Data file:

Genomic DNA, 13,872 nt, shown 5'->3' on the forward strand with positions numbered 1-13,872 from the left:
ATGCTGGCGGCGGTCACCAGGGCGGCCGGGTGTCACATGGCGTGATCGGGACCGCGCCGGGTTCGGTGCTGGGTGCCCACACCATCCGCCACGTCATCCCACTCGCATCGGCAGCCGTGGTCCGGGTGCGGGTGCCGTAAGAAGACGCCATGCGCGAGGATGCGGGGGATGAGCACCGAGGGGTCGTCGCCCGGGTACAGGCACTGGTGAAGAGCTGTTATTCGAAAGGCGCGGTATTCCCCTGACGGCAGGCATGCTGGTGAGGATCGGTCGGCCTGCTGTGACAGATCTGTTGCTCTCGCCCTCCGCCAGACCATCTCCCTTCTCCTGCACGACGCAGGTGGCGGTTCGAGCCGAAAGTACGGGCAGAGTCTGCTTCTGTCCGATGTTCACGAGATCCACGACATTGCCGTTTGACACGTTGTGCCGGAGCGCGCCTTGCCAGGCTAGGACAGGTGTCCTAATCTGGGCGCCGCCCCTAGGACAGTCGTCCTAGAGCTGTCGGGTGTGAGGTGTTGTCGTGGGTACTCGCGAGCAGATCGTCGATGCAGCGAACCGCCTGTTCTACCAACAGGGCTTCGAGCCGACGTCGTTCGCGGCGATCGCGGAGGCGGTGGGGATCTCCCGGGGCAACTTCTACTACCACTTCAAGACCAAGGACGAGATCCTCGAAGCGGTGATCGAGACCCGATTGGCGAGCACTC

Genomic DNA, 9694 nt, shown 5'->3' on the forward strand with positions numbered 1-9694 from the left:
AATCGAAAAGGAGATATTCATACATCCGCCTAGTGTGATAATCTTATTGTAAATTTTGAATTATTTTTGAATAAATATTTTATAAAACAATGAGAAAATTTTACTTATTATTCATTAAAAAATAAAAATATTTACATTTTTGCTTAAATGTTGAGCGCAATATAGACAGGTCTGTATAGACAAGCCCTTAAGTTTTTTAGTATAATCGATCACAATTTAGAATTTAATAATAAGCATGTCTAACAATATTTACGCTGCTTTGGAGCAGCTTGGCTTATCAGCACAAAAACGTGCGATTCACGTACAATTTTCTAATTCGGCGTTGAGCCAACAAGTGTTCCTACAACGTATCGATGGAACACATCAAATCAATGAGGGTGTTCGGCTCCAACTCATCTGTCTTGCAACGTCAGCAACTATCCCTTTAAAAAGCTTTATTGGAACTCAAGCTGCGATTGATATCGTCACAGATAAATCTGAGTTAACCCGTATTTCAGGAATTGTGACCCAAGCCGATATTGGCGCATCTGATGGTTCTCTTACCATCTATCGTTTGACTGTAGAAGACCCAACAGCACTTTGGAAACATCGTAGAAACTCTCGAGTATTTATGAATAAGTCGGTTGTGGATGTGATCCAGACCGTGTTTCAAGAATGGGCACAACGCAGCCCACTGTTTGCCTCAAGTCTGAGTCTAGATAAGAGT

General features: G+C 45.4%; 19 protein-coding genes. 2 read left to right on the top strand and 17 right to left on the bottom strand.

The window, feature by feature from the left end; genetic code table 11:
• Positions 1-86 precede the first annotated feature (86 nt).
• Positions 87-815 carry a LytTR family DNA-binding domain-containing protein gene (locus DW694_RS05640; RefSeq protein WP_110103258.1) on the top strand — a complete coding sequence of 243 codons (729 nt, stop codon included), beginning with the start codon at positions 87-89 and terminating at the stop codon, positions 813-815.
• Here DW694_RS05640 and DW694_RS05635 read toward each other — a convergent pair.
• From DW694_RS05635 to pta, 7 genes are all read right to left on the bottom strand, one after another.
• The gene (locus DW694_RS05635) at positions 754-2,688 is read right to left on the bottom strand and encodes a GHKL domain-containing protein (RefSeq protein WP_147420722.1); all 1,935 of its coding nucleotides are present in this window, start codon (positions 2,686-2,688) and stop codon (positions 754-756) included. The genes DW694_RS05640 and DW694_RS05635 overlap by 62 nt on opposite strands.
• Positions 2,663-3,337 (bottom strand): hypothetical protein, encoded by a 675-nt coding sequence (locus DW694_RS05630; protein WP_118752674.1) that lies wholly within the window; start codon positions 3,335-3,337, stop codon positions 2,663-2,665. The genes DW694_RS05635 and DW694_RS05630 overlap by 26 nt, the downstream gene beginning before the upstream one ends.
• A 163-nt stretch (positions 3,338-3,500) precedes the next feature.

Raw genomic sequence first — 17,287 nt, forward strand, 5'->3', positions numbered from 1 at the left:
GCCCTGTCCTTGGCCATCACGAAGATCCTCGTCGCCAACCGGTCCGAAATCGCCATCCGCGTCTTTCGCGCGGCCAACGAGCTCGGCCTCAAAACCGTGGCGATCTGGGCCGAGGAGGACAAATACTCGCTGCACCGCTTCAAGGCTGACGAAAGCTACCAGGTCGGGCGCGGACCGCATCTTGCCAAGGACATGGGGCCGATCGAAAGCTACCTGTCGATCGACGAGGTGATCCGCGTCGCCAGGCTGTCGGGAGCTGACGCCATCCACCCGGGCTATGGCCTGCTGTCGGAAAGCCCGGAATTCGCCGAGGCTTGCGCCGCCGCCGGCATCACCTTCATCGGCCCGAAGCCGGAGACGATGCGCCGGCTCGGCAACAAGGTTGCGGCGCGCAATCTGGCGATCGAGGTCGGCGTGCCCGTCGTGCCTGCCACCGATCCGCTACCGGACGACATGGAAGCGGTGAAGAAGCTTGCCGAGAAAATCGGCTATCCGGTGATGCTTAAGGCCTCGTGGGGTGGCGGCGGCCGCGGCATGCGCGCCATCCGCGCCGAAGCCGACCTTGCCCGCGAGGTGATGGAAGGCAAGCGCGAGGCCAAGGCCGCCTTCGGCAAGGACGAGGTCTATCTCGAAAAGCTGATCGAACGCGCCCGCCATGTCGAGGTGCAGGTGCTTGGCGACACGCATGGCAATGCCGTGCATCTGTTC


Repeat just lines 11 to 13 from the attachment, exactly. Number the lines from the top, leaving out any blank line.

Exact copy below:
• The gene (locus DW694_RS05635) at positions 754-2,688 is read right to left on the bottom strand and encodes a GHKL domain-containing protein (RefSeq protein WP_147420722.1); all 1,935 of its coding nucleotides are present in this window, start codon (positions 2,686-2,688) and stop codon (positions 754-756) included. The genes DW694_RS05640 and DW694_RS05635 overlap by 62 nt on opposite strands.
• Positions 2,663-3,337 (bottom strand): hypothetical protein, encoded by a 675-nt coding sequence (locus DW694_RS05630; protein WP_118752674.1) that lies wholly within the window; start codon positions 3,335-3,337, stop codon positions 2,663-2,665. The genes DW694_RS05635 and DW694_RS05630 overlap by 26 nt, the downstream gene beginning before the upstream one ends.
• A 163-nt stretch (positions 3,338-3,500) precedes the next feature.